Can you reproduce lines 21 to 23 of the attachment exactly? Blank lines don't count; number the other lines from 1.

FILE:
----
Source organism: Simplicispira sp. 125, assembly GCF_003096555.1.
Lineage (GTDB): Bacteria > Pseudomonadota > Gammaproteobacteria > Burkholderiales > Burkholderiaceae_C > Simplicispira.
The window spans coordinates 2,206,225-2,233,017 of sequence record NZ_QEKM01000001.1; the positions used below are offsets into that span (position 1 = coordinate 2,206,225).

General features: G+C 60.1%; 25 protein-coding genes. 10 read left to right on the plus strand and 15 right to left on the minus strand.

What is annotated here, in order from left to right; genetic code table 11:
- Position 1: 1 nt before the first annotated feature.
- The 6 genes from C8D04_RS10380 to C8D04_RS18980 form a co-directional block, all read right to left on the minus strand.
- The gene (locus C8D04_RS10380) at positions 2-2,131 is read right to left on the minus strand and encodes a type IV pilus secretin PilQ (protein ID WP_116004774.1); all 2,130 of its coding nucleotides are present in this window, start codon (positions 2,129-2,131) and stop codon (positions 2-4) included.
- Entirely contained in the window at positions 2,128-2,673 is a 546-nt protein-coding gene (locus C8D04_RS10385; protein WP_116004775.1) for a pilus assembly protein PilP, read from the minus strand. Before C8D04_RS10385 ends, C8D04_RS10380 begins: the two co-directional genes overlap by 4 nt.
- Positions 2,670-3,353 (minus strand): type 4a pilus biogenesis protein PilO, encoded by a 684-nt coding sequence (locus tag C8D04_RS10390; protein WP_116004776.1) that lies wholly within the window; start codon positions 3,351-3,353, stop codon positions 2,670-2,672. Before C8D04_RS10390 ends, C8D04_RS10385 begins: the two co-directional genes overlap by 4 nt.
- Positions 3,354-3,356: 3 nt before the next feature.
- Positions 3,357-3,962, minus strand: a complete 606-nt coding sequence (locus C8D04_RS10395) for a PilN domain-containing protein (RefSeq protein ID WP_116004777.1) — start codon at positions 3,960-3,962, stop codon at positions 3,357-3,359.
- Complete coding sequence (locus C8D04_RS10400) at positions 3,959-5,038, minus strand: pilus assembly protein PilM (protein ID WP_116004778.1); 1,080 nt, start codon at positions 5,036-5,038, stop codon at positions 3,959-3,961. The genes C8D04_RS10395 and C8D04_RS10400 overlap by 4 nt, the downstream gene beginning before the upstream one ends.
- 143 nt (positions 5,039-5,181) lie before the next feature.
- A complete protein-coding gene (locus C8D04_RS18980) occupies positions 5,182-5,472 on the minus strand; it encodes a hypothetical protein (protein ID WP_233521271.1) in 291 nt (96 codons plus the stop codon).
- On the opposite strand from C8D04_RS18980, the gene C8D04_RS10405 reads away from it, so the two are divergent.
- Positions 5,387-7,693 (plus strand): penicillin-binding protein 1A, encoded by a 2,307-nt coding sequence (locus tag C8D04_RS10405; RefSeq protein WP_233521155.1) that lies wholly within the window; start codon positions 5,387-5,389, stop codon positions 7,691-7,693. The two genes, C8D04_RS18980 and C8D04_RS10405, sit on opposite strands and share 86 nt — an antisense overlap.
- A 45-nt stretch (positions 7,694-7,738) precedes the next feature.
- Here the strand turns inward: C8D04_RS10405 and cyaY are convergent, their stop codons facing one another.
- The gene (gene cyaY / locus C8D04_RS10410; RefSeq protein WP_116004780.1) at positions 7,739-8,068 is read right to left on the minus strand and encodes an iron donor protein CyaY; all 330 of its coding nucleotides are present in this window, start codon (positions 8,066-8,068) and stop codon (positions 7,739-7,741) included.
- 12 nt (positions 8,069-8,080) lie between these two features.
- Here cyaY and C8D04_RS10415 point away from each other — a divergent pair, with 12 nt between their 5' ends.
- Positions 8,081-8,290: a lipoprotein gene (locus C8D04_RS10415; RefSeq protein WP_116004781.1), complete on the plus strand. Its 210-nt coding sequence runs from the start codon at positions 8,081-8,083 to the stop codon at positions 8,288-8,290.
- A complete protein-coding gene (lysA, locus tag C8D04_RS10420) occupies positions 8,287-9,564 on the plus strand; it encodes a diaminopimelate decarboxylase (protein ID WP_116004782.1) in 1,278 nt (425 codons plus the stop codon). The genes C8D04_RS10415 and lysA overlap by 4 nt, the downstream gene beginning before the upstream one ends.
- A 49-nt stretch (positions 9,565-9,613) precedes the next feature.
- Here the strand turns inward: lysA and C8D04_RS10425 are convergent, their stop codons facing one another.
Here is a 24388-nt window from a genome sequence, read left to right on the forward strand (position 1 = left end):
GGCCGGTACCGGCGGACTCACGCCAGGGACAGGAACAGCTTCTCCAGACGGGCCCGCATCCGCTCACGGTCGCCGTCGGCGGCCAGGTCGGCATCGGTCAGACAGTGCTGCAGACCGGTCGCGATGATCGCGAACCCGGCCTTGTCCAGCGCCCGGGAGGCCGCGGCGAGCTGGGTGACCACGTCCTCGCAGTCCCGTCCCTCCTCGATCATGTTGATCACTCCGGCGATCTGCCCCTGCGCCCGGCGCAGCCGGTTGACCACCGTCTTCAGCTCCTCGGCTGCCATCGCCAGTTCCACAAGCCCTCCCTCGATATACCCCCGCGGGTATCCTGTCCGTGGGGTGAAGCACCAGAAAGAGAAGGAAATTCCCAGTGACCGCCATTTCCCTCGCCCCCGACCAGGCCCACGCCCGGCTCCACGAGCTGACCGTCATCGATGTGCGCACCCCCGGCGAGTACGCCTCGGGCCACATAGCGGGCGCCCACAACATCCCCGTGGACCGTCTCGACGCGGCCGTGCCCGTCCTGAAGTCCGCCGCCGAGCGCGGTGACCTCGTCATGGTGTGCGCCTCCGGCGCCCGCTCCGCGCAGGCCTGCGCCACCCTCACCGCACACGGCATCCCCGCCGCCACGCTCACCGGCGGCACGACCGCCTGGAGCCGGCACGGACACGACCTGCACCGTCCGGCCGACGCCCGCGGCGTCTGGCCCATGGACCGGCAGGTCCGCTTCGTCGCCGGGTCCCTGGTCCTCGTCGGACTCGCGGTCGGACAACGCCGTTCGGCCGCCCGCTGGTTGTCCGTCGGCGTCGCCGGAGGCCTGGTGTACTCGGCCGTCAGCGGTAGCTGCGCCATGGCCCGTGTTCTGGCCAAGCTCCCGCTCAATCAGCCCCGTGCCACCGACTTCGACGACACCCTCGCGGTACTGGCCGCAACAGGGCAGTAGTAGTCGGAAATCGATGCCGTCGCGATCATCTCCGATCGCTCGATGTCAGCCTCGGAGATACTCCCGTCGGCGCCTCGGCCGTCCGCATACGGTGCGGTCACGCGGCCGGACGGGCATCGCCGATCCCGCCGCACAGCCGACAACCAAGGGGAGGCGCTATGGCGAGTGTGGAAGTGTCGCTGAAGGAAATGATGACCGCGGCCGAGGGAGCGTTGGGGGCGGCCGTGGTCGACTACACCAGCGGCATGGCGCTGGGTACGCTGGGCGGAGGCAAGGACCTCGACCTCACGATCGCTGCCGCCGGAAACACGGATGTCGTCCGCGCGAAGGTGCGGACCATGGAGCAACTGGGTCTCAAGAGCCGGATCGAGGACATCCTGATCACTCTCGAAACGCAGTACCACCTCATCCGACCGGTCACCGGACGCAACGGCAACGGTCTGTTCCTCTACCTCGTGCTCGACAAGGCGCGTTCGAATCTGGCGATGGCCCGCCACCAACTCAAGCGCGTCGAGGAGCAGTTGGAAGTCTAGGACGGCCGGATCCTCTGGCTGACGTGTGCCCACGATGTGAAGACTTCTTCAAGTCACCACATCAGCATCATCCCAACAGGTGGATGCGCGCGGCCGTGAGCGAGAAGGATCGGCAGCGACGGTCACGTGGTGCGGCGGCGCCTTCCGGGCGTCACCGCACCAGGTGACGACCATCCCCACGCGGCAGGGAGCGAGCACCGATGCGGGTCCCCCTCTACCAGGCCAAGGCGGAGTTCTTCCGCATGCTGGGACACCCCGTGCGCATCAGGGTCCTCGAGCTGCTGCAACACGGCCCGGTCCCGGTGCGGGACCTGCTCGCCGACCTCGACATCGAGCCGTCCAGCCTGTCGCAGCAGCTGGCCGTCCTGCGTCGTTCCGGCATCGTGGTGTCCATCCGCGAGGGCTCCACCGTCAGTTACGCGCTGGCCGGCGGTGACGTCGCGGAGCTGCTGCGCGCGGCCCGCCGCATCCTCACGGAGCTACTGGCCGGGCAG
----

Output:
- 12 nt (positions 8,069-8,080) lie between these two features.
- Here cyaY and C8D04_RS10415 point away from each other — a divergent pair, with 12 nt between their 5' ends.
- Positions 8,081-8,290: a lipoprotein gene (locus C8D04_RS10415; RefSeq protein WP_116004781.1), complete on the plus strand. Its 210-nt coding sequence runs from the start codon at positions 8,081-8,083 to the stop codon at positions 8,288-8,290.